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Ravens Draft Day Notebook

Good offseason has expectations raised for Baltimore

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Posted: Saturday April 15, 2000 10:17 PM

  Travis Taylor Travis Taylor was the receiver the Ravens had targeted all along, and they got him with the 10th pick. Andy Lyons/Allsport

By Don Banks, Sports Illustrated

OWINGS MILLS, Md. -- The addition of two top 10 draft picks Saturday, with both being skill-position players capable of making a quick impact, has raised the bar of expectation for the Baltimore Ravens.

And that's just in the eyes of the team's venerable owner, 74-year-old Art Modell. Mincing no words, Modell made it clear Saturday that the Ravens' rebuilding project should begin paying post-season dividends this year.

Asked if the Ravens were a playoff contender after drafting Tennessee running back Jamal Lewis fifth overall and Florida receiver Travis Taylor in the 10th spot, Modell signaled that the Ravens should no longer be considered a five-and-dime operation.

"The answer is, and this is not being unfair to anybody, but I expect to be a playoff team," Modell said. "I mean, anything short of that is a disappointment.

"I'm not going behind a playoff team, because [once you make the post-season] it's a crap shoot. But I want to be a playoff team, with hopefully homefield advantage. But that could be asking for too much. We're going to be a playoff team and I think this is the year."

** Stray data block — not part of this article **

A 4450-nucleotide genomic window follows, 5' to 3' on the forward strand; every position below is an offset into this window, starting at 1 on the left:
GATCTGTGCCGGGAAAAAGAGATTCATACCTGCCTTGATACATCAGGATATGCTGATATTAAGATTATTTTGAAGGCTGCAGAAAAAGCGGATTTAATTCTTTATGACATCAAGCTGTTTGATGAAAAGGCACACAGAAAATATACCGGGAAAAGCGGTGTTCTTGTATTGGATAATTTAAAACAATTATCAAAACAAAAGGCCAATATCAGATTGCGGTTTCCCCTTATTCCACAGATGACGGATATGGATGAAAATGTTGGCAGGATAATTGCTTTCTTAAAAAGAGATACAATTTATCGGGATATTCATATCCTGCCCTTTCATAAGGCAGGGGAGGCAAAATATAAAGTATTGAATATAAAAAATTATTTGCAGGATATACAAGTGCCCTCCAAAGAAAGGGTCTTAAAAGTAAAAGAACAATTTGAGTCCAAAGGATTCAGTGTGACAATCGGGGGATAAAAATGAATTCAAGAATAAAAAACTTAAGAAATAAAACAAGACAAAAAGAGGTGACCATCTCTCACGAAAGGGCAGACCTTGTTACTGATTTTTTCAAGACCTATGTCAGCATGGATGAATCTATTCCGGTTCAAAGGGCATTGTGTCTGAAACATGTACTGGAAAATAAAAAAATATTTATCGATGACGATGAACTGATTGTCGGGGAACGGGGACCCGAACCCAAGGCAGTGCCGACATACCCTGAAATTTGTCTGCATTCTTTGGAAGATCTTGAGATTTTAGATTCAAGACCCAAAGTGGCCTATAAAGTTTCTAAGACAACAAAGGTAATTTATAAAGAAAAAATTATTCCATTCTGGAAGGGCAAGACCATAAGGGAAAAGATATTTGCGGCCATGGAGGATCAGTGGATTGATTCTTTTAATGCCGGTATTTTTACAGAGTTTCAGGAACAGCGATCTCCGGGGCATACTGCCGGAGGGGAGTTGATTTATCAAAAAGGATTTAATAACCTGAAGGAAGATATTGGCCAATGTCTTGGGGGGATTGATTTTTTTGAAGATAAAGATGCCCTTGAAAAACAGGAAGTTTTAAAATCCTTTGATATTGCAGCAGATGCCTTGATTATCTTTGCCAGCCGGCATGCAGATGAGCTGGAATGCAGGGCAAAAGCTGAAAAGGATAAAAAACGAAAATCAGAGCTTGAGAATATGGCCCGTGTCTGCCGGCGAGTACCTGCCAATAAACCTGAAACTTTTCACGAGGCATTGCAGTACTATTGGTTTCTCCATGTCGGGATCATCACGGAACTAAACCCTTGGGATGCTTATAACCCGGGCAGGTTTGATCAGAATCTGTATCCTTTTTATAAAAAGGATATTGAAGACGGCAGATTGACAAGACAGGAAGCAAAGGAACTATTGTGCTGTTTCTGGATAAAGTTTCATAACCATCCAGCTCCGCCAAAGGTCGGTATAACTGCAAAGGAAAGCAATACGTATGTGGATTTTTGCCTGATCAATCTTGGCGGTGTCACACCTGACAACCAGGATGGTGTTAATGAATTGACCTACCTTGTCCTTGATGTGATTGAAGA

Ravens coach Brian Billick, who led the team to its first non-losing season in Baltimore last year, going 8-8 as a rookie coach, sat a few feet away from Modell as the owner threw down his verbal gauntlet.

Without flinching, Billick, who was given a six-year, $9 million contract by Modell in January 1999, echoed his boss.

"I said at the end of the season, if you can't talk about it, you can't do it," Billick said of the franchise's attempt to reach the playoffs for the first time since 1994, when the team was the then-Cleveland Browns. "There are those who would say, 'Well, be careful about raising expectations, because it'll come back to [haunt you].'

"But my expectation was to be a playoff team at the end of last year. So anything less than the playoffs this year will be a disappointment."

The Ravens last season went 8-8 despite the imbalance of a 24th-ranked offense and a second-ranked defense. But this offseason, Baltimore has re-signed starting quarterback Tony Banks, added tight end Shannon Sharpe and backup quarterback Trent Dilfer, and now addressed the remaining weak spots at running back and receiver with Lewis and Taylor.

"We wanted to improve the skill positions on our offense," said Ravens vice president of player personnel, Ozzie Newsome. "We feel that we definitely upgraded the skill of our offense, and therefore that puts us in a position that hopefully we can win games 10-6 instead of losing them 6-3. That's been the thing we been dealing with.

"I will say this. I think if we're in the top 10 in offense, and not necessarily No. 2 in defense, you've still got a chance to be in the playoffs. You've got to be able to score points. We have to be in a position where people are afraid of our offense, and I think we've addressed that."

The Ravens, Billick said, would have been satisfied to address two of their neediest offensive positions this offseason, but have instead hit the trifecta. And with running back and receiver being probably the two easiest positions in the NFL in which to make an immediate impact, the Ravens believe that both Lewis and Taylor will not take long to show up on the field. Even if they are juniors who entered the NFL a year earlier than scheduled.